Opinion | National Security

Trump could use the military to restore calm — and advance his political agenda

The views expressed by contributors are their own and not the view of The Hill

The National Guard is stretched thin from the ongoing COVID-19 response. Adding additional Guard response to assist police in handling the nationwide civil unrest stemming from the death of George Floyd in Minneapolis further strains limited resources. President Trump has threatened to deploy the U.S. military - as he did at the southern border - if necessary to control unrest in the streets. 

The ongoing demonstrations made for a busier-than-usual week of domestic issues for the president. On Monday, he called the nation's governors "weak" for their handling of urban riots, prompting Defense Secretary Mark Esper to tell the governors they need to "dominate the battlespace." That evening, Trump again condemned the riots, rioters and perceived ineptitude of the governors in an evening speech. In his comments, he threatened to deploy military forces. The combination of this political shaming from the president prompted several governors to rebuke Trump's narrative as incendiary. Illinois Gov. J.B. Pritzker took this a step further, telling CNN that he rejects "the notion that the federal government can send troops into the state of Illinois." 

This is a curious statement from a governor with a law degree from the - wait for it - Pritzker School of Law at Northwestern University, and is anecdotal to the general lack of understanding of the nuances associated with deploying military troops in response to domestic incidents. The laws enabling the president to deploy U.S. forces on domestic soil have a long history in this country.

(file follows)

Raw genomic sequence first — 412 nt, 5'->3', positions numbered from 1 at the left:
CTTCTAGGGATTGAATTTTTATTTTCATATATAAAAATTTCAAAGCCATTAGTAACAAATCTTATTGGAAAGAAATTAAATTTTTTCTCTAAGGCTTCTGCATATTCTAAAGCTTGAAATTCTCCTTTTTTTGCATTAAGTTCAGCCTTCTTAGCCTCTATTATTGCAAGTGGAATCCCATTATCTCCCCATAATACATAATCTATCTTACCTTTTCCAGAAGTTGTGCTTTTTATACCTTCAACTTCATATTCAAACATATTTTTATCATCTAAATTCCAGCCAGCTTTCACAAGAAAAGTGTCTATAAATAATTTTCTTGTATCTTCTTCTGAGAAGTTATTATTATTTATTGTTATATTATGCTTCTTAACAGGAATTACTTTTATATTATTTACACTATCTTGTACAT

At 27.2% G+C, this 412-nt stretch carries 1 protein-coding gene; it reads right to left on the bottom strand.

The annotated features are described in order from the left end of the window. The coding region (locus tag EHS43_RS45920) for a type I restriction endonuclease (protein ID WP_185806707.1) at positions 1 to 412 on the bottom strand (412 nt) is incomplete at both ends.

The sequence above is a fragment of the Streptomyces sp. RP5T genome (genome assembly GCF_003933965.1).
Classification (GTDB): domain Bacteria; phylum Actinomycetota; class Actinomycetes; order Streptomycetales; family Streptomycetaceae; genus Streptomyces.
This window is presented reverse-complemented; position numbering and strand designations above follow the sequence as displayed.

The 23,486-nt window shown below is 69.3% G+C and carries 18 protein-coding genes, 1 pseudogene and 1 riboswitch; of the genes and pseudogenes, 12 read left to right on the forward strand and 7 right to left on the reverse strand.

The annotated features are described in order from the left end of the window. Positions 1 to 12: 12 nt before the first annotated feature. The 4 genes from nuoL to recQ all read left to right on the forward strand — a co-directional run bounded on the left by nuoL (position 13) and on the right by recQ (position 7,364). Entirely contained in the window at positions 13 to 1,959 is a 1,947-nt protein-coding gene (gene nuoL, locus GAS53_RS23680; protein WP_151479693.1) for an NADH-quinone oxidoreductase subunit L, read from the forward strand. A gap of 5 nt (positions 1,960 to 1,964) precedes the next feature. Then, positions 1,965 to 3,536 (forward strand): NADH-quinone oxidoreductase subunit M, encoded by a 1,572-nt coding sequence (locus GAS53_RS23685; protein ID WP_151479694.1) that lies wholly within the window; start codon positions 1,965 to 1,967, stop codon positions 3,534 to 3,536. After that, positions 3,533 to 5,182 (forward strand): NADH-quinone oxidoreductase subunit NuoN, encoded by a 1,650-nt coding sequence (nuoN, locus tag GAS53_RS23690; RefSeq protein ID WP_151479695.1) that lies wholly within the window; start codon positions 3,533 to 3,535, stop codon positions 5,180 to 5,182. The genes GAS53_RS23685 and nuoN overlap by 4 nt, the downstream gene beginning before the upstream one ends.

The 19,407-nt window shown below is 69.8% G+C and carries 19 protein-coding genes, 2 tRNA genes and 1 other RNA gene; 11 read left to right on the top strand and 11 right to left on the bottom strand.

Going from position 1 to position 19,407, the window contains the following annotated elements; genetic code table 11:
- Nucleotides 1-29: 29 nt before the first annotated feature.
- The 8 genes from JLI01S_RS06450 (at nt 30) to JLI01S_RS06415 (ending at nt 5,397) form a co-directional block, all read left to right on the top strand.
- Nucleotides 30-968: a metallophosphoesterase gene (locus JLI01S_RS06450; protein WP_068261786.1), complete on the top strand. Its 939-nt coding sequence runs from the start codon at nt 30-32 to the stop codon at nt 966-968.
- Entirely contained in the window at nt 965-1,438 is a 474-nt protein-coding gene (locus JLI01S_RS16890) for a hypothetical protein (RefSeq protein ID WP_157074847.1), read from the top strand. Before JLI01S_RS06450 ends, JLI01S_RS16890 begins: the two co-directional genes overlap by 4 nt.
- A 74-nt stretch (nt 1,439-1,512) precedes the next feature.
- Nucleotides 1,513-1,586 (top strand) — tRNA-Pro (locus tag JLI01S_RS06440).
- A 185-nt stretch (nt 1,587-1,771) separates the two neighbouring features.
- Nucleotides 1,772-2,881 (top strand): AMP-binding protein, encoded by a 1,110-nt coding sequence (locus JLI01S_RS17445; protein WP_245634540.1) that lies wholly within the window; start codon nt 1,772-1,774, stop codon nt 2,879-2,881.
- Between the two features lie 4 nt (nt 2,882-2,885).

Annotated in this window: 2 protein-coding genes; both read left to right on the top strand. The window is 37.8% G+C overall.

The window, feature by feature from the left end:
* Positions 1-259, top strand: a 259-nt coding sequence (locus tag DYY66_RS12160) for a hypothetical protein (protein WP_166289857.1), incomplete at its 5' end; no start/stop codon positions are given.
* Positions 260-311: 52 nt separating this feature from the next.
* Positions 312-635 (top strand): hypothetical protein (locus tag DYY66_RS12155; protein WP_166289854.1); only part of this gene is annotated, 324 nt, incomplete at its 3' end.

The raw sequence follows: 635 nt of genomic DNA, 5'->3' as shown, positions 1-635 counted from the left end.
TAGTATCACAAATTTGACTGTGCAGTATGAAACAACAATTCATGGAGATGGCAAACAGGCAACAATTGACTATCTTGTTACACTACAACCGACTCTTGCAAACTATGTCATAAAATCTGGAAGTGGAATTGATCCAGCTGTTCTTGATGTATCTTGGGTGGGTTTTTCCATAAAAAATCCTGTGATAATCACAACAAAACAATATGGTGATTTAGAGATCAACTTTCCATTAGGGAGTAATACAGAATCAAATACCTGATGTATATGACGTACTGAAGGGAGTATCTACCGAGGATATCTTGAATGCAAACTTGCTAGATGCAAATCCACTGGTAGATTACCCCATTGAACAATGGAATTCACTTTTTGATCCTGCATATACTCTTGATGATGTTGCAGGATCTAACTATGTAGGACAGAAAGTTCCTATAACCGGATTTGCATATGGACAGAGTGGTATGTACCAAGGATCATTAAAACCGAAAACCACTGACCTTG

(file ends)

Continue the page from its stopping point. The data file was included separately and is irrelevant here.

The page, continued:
Think what you will about the wisdom of deploying active duty troops on U.S. soil to enforce laws; the merits of such a decision are for others to debate. The fact is, the president has the legal authority, vested in a 19th century law, to deploy troops on U.S. soil in the 21st century. And he has issued a warning to do just that. So, what is the president's most likely course of action? 

The president has a number of legal vehicles to use the military to restore order in the United States. When Trump deployed the active duty military to the southern border in 2018 and 2019, the media and other talking heads claimed it was illegal. It wasn't. Now, the president is threatening to deploy troops to U.S. cities to quell civil unrest and the same people again are saying it is illegal. Again, it isn't. 

The last president to invoke the Insurrection Act was George H.W. Bush, in response to the Los Angeles riots in 1992. Bush did so under the advice of Attorney General William Barr, who is again in that role under Trump. But doing so in an election year could tie Trump's decision to his political agenda, and that could go one of two ways.